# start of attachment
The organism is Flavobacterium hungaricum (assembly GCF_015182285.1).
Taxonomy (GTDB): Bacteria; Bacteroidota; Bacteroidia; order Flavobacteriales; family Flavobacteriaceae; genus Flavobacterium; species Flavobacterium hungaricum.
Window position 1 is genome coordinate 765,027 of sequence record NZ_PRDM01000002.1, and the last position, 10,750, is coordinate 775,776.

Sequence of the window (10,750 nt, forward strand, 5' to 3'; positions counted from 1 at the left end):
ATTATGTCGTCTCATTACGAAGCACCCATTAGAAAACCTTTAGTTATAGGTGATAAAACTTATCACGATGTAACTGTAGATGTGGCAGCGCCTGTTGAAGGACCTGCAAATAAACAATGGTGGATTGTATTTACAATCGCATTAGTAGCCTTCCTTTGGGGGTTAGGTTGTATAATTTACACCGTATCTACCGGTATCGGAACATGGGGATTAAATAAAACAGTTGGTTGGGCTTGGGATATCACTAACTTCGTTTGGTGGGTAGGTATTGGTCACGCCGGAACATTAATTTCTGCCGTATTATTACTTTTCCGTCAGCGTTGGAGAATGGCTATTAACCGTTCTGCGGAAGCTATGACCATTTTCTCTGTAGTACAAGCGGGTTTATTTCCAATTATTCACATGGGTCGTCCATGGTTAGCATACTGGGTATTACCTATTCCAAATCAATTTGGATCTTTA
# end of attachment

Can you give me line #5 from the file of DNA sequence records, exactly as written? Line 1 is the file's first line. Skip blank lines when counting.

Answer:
ATTATGTCGTCTCATTACGAAGCACCCATTAGAAAACCTTTAGTTATAGGTGATAAAACTTATCACGATGTAACTGTAGATGTGGCAGCGCCTGTTGAAGGACCTGCAAATAAACAATGGTGGATTGTATTTACAATCGCATTAGTAGCCTTCCTTTGGGGGTTAGGTTGTATAATTTACACCGTATCTACCGGTATCGGAACATGGGGATTAAATAAAACAGTTGGTTGGGCTTGGGATATCACTAACTTCGTTTGGTGGGTAGGTATTGGTCACGCCGGAACATTAATTTCTGCCGTATTATTACTTTTCCGTCAGCGTTGGAGAATGGCTATTAACCGTTCTGCGGAAGCTATGACCATTTTCTCTGTAGTACAAGCGGGTTTATTTCCAATTATTCACATGGGTCGTCCATGGTTAGCATACTGGGTATTACCTATTCCAAATCAATTTGGATCTTTA